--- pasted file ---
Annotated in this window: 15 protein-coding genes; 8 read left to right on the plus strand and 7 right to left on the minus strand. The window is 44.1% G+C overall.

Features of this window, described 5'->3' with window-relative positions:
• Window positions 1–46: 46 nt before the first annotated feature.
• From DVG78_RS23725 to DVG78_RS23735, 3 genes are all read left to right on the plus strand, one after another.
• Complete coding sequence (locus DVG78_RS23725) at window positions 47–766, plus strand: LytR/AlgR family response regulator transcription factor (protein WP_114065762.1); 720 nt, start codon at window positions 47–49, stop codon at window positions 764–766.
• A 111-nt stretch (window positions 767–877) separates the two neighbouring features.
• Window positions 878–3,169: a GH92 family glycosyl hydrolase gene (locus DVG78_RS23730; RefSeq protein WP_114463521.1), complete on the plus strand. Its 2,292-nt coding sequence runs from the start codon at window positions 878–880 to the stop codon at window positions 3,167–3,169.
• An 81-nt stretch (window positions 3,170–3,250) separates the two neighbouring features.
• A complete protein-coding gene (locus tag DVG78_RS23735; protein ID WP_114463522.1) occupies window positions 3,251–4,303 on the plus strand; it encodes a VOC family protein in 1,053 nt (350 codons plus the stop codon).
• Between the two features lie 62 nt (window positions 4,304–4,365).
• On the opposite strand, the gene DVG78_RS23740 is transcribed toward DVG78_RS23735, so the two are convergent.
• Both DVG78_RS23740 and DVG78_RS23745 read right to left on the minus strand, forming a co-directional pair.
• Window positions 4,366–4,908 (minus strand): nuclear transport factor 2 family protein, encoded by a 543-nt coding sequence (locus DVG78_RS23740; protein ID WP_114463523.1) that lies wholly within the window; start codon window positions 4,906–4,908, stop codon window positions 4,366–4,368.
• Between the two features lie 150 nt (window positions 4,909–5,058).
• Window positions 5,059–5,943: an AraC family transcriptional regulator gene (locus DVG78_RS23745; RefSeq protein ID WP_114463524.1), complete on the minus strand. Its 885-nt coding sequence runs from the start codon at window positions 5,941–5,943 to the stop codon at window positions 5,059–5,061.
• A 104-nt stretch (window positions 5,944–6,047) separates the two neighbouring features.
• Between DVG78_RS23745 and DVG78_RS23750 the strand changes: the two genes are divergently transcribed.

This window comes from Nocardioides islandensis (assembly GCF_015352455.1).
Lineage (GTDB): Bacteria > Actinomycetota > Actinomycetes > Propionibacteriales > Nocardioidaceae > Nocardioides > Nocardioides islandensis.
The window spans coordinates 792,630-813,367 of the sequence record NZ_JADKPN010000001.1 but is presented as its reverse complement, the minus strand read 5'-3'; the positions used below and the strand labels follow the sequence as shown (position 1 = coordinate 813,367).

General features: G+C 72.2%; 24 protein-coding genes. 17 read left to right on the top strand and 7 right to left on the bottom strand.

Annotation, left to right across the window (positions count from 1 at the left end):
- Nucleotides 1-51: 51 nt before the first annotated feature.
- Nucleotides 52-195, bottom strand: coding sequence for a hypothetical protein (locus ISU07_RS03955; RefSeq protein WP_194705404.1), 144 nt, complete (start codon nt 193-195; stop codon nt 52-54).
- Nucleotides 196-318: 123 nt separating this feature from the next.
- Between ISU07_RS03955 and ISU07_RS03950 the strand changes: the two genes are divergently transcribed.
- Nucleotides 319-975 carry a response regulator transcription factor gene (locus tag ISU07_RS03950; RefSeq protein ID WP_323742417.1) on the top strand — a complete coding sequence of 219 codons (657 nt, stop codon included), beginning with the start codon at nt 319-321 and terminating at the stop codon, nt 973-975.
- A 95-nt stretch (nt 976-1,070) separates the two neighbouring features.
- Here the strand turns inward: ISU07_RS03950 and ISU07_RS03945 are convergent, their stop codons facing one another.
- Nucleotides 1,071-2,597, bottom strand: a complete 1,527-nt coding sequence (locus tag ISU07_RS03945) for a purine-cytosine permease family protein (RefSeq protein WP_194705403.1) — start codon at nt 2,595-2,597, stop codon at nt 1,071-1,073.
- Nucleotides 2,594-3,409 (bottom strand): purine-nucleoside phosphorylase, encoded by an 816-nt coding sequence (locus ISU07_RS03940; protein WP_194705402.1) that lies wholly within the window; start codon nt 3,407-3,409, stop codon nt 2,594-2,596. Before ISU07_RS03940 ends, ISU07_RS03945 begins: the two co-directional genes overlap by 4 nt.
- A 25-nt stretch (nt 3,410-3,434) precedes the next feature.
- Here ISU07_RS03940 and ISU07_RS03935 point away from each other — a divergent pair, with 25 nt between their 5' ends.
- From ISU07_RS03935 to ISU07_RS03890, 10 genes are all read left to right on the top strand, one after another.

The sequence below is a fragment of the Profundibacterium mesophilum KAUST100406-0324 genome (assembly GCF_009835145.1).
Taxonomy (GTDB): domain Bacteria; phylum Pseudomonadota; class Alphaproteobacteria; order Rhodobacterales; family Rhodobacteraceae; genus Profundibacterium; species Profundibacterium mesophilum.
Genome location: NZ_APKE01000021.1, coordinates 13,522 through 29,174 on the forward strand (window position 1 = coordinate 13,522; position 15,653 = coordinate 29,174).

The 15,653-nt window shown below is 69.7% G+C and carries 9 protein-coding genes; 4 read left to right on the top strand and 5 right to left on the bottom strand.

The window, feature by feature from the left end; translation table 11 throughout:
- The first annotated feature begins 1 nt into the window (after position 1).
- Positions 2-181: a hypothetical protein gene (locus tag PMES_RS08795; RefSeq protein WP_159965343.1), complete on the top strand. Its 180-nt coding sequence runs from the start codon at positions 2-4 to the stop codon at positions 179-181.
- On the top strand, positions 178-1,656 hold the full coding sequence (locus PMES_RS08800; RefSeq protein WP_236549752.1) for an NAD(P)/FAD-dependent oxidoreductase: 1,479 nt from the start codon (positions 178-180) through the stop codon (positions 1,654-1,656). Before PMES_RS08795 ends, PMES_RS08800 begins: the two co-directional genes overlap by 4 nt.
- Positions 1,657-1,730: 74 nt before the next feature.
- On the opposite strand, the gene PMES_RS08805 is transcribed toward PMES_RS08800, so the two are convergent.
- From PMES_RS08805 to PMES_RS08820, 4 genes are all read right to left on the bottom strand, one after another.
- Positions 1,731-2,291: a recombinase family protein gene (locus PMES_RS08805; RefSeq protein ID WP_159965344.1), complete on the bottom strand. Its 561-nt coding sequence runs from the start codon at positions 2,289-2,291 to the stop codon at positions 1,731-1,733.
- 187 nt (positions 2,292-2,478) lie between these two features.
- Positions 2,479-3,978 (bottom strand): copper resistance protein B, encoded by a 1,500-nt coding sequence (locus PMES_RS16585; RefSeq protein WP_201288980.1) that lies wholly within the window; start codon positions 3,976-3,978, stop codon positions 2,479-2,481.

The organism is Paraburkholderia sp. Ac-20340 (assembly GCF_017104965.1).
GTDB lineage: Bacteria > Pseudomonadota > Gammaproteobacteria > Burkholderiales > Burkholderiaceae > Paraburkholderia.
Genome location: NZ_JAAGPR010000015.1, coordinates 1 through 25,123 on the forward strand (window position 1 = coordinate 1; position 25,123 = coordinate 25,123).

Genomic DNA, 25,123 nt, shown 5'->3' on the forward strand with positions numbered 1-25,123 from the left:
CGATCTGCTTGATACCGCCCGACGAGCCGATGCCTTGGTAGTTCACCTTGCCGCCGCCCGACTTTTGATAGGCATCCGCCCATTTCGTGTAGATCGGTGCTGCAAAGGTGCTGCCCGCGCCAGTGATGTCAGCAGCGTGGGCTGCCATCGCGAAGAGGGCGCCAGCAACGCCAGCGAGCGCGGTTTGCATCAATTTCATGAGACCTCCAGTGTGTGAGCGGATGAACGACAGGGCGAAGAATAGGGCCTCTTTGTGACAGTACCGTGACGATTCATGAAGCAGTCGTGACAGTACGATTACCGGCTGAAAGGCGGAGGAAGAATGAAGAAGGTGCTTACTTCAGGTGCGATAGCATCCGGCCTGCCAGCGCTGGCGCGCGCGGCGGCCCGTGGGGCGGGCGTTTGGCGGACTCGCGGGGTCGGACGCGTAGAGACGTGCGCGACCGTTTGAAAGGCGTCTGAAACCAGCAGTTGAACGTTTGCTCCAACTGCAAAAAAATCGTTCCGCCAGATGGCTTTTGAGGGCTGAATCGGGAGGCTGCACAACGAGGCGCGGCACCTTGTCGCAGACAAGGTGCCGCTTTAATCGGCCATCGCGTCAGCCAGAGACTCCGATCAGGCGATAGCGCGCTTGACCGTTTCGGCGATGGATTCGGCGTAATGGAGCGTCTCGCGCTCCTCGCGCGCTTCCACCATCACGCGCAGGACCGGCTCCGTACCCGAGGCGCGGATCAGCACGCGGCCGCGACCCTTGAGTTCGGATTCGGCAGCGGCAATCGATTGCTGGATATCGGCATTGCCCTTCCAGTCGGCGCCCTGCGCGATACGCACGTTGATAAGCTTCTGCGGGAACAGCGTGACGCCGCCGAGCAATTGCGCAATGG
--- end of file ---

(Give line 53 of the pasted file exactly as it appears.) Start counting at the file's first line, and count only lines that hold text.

CGATCTGCTTGATACCGCCCGACGAGCCGATGCCTTGGTAGTTCACCTTGCCGCCGCCCGACTTTTGATAGGCATCCGCCCATTTCGTGTAGATCGGTGCTGCAAAGGTGCTGCCCGCGCCAGTGATGTCAGCAGCGTGGGCTGCCATCGCGAAGAGGGCGCCAGCAACGCCAGCGAGCGCGGTTTGCATCAATTTCATGAGACCTCCAGTGTGTGAGCGGATGAACGACAGGGCGAAGAATAGGGCCTCTTTGTGACAGTACCGTGACGATTCATGAAGCAGTCGTGACAGTACGATTACCGGCTGAAAGGCGGAGGAAGAATGAAGAAGGTGCTTACTTCAGGTGCGATAGCATCCGGCCTGCCAGCGCTGGCGCGCGCGGCGGCCCGTGGGGCGGGCGTTTGGCGGACTCGCGGGGTCGGACGCGTAGAGACGTGCGCGACCGTTTGAAAGGCGTCTGAAACCAGCAGTTGAACGTTTGCTCCAACTGCAAAAAAATCGTTCCGCCAGATGGCTTTTGAGGGCTGAATCGGGAGGCTGCACAACGAGGCGCGGCACCTTGTCGCAGACAAGGTGCCGCTTTAATCGGCCATCGCGTCAGCCAGAGACTCCGATCAGGCGATAGCGCGCTTGACCGTTTCGGCGATGGATTCGGCGTAATGGAGCGTCTCGCGCTCCTCGCGCGCTTCCACCATCACGCGCAGGACCGGCTCCGTACCCGAGGCGCGGATCAGCACGCGGCCGCGACCCTTGAGTTCGGATTCGGCAGCGGCAATCGATTGCTGGATATCGGCATTGCCCTTCCAGTCGGCGCCCTGCGCGATACGCACGTTGATAAGCTTCTGCGGGAACAGCGTGACGCCGCCGAGCAATTGCGCAATGG